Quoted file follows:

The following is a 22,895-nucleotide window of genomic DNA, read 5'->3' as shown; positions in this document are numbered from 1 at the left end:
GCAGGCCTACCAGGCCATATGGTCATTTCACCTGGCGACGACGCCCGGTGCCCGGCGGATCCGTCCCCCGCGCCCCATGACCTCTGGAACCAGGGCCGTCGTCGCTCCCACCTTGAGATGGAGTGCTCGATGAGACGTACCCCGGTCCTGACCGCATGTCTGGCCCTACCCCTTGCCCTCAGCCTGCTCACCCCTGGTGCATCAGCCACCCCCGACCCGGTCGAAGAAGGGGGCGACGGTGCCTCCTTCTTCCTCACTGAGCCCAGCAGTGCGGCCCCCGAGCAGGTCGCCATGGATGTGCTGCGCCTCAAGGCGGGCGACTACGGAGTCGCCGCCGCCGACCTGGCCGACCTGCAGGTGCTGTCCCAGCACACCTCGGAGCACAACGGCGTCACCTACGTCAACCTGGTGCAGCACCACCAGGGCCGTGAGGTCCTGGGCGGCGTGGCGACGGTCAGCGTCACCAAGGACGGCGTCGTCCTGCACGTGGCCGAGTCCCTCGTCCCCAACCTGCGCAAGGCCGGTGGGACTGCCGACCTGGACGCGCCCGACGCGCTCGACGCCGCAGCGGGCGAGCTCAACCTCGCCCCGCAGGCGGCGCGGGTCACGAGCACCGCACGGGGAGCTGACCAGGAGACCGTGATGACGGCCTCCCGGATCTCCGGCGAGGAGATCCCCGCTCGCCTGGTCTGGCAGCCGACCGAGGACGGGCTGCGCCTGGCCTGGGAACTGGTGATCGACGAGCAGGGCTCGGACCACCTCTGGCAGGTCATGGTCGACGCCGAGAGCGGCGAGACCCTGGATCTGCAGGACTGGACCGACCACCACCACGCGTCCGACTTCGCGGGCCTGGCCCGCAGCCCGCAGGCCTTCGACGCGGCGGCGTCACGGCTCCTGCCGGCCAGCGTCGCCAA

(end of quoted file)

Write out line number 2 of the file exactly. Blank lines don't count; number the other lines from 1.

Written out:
GCAGGCCTACCAGGCCATATGGTCATTTCACCTGGCGACGACGCCCGGTGCCCGGCGGATCCGTCCCCCGCGCCCCATGACCTCTGGAACCAGGGCCGTCGTCGCTCCCACCTTGAGATGGAGTGCTCGATGAGACGTACCCCGGTCCTGACCGCATGTCTGGCCCTACCCCTTGCCCTCAGCCTGCTCACCCCTGGTGCATCAGCCACCCCCGACCCGGTCGAAGAAGGGGGCGACGGTGCCTCCTTCTTCCTCACTGAGCCCAGCAGTGCGGCCCCCGAGCAGGTCGCCATGGATGTGCTGCGCCTCAAGGCGGGCGACTACGGAGTCGCCGCCGCCGACCTGGCCGACCTGCAGGTGCTGTCCCAGCACACCTCGGAGCACAACGGCGTCACCTACGTCAACCTGGTGCAGCACCACCAGGGCCGTGAGGTCCTGGGCGGCGTGGCGACGGTCAGCGTCACCAAGGACGGCGTCGTCCTGCACGTGGCCGAGTCCCTCGTCCCCAACCTGCGCAAGGCCGGTGGGACTGCCGACCTGGACGCGCCCGACGCGCTCGACGCCGCAGCGGGCGAGCTCAACCTCGCCCCGCAGGCGGCGCGGGTCACGAGCACCGCACGGGGAGCTGACCAGGAGACCGTGATGACGGCCTCCCGGATCTCCGGCGAGGAGATCCCCGCTCGCCTGGTCTGGCAGCCGACCGAGGACGGGCTGCGCCTGGCCTGGGAACTGGTGATCGACGAGCAGGGCTCGGACCACCTCTGGCAGGTCATGGTCGACGCCGAGAGCGGCGAGACCCTGGATCTGCAGGACTGGACCGACCACCACCACGCGTCCGACTTCGCGGGCCTGGCCCGCAGCCCGCAGGCCTTCGACGCGGCGGCGTCACGGCTCCTGCCGGCCAGCGTCGCCAA